Joel Edgerton’s debut feature, The Gift, is a deeply disturbing cerebral thriller that is seemingly a little too disturbing for some viewers who are, I believe, perhaps reading too deeply into the film’s climax. Oh, it offers a supremely creepy — even distasteful — ending, but whether it has quite the murky depths that some are seeing, I am less certain. Obviously, this can only be discussed in the most general terms in a review — after all, the film has a mystery at its center. Even so, I am hard-pressed to come up with any reading that suggests the slightest evidence that the film endorses the behavior (and possible behavior) uncovered in the course of the story. Just because the behavior depicted is repugnant doesn’t mean the film is.
On the surface — and for part of the film’s length — The Gift plays like a fairly straightforward thriller in which a couple is menaced by some, probably unbalanced, figure from the past. In this case, the couple is Simon (Jason Bateman) and Robyn (Rebecca Hall) who have just relocated from Chicago to Simon’s hometown of Los Angeles. This is all very movie-ish, too, since they move right into one of those Architectural Digest-worthy houses that seem to proliferate in such movies. (The lesson of 1950s producer Ross Hunter about the value of leaving a body at the bottom of an elaborate marble staircase rather than a rickety wooden one is still with us.) This is supposed to be the beginning of a new life for them — one with a rosy future for Simon on the corporate ladder, and one where they can put Robyn’s miscarriage and her subsequent depression behind them.
What they have not reckoned on is the sudden appearance of Gordo (Joel Edgerton), an overly friendly, overly solicitous remnant of Simon’s past — an old high school acquaintance who Simon claims not to remember. Naturally, Gordo is not what he appears to be. It’s easy to guess early on that he has an agenda that has nothing to do with reconnecting with an old friend. It’s also easy to see that Gordo and Simon share a secret that is only hinted at — mostly by Gordo and mostly for the benefit of Robyn. This secret and the growing realization that Simon is also not what he seems is what makes The Gift more intriguing and complex than a straightforward thriller with a nice couple in peril. This is no basic Hollywood thriller like, say, John Schlesinger’s Pacific Heights (1990). The Gift is more European in tone and story — something along the lines of Dominik Moll’s With a Friend Like Harry… (2000), to which it bears more than a passing resemblance.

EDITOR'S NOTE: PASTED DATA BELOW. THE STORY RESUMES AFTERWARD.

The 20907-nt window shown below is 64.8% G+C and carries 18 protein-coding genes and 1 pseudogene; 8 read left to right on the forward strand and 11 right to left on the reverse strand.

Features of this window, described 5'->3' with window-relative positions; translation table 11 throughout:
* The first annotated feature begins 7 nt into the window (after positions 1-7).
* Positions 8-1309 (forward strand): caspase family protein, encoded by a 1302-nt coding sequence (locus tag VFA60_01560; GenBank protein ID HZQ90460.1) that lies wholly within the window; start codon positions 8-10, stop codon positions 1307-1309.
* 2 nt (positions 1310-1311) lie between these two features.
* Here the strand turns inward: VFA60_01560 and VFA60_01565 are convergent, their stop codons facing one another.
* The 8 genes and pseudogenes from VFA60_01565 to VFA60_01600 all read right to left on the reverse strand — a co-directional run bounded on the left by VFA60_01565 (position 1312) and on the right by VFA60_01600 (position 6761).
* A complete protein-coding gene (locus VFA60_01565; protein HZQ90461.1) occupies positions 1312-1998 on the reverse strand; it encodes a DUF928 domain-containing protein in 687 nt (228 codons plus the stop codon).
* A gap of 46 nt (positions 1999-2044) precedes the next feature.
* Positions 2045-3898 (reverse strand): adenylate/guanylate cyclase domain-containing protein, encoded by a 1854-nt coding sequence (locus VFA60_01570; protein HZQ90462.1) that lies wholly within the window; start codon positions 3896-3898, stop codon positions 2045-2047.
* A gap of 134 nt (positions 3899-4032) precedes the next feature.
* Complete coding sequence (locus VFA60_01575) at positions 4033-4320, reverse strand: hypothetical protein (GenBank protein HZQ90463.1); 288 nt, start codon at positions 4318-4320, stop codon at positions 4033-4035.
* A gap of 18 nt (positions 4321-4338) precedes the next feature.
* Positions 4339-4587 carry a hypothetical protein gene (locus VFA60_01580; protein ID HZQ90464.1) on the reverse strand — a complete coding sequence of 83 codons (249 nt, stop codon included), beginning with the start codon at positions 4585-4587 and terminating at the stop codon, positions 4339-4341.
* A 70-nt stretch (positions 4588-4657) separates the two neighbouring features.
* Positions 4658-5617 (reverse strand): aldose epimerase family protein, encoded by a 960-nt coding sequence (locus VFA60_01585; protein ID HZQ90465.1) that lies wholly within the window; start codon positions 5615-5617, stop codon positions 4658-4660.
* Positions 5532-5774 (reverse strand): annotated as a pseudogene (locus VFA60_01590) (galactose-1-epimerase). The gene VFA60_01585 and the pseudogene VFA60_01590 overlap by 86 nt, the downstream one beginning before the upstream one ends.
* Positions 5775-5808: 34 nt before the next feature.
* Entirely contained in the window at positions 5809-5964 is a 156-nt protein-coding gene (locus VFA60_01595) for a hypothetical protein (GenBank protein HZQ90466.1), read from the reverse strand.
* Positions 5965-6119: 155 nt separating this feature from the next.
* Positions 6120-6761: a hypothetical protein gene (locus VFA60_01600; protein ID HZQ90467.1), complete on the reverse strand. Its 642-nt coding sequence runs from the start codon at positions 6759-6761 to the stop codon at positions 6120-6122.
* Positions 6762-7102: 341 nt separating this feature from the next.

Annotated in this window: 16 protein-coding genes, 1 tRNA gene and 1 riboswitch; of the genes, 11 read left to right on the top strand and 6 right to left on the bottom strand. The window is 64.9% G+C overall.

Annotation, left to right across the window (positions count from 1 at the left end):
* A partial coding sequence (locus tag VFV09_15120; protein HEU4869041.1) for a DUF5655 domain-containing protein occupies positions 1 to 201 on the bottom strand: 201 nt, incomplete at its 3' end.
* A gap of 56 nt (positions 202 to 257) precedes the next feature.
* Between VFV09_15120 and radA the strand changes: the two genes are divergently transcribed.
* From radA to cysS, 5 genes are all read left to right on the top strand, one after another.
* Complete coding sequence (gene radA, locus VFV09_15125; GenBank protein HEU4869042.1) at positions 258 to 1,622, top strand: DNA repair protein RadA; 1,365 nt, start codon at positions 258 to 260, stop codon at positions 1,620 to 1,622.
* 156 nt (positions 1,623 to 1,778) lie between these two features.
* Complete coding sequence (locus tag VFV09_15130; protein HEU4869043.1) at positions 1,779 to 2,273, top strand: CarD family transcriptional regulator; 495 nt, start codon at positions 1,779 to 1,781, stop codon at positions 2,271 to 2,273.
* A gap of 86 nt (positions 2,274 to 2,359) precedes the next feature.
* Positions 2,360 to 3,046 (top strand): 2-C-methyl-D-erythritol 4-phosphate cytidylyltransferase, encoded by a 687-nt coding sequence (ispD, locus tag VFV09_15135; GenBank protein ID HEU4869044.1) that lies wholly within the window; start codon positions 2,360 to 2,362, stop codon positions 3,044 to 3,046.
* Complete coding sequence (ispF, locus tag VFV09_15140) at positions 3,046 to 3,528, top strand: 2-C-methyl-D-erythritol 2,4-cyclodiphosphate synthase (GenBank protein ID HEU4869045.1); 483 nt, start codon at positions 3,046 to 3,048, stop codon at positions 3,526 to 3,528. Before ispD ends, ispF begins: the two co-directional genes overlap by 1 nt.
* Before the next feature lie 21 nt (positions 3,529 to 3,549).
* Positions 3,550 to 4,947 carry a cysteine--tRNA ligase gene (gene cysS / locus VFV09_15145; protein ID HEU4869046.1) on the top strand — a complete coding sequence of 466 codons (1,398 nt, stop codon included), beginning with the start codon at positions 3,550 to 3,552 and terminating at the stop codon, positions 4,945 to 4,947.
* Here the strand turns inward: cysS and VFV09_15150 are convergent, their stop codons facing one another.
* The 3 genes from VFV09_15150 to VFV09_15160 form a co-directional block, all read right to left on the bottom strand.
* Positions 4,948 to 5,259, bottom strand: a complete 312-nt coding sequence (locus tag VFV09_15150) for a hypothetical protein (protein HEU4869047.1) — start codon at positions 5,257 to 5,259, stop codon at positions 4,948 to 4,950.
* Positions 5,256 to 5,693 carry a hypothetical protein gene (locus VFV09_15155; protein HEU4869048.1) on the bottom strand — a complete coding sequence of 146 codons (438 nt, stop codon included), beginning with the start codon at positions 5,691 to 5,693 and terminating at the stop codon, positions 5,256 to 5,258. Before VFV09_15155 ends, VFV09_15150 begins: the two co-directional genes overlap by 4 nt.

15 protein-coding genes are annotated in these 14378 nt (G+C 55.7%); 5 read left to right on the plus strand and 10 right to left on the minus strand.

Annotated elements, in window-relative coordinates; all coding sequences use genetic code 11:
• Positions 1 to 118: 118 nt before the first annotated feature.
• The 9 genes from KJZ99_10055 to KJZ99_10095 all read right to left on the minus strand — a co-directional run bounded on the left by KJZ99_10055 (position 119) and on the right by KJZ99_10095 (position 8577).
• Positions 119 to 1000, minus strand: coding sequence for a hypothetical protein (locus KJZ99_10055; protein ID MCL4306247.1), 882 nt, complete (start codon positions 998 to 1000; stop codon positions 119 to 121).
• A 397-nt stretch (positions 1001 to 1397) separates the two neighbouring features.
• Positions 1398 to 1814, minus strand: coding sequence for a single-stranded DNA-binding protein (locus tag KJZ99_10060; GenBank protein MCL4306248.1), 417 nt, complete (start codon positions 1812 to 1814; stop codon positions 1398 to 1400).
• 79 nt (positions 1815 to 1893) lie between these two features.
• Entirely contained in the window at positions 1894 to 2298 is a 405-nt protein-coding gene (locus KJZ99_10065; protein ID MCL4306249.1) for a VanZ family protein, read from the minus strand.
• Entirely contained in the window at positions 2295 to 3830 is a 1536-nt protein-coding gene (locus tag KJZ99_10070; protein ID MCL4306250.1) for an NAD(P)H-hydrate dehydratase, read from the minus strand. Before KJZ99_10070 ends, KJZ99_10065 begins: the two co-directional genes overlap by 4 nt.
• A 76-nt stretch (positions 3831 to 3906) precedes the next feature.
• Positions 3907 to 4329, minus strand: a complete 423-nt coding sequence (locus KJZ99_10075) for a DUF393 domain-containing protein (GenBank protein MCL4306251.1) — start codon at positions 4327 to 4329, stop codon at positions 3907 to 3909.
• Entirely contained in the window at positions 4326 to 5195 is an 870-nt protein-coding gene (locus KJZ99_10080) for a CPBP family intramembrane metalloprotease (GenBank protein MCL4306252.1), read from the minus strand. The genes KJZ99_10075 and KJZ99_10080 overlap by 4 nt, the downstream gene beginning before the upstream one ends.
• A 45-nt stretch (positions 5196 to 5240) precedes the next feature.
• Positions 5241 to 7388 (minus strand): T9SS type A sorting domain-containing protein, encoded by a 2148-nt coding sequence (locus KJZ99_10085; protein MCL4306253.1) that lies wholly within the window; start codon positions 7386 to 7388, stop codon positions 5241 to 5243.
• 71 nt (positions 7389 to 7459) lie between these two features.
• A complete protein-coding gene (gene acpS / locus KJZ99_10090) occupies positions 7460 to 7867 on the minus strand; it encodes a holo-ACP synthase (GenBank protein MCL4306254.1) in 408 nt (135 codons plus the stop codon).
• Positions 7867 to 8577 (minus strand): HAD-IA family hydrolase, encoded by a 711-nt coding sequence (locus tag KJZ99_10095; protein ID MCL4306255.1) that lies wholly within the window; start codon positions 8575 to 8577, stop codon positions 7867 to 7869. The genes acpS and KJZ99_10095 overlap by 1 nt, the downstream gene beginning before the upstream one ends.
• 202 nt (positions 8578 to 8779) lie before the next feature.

Much of what works about The Gift has little to do with Edgerton’s occasional (and effective) use of shock effects (usually of the false scare variety) or even Gordo’s creepy agenda. Rather, the strength of the film comes from Robyn’s deepening suspicion that Simon is not the person she thinks he is. Both she and the viewer are sometimes led down the garden path with clever bits of understandable misdirection (a requirement of the mystery format). But the truly chilling aspect of this is less in what she uncovers than the fact that her discoveries ultimately tell her things she might already have guessed — things that perhaps tell her as much about herself, her problems and the life she leads as they do about Simon.
This brings us back to the film’s slightly controversial ending. Yes, it’s disturbing — and, yes, it involves both Simon and Gordo using Robyn to their own ends without regard for her. But it’s also less directly about misogyny than the movie’s overall bleak worldview. The fact that aspects of it have offended some is even possibly a measure of the film’s effectiveness as a critique of modern society. It offers no comfort. It doesn’t even offer a solution — merely another mystery that we can discuss, but which we will never know the answer to. Rated R for language.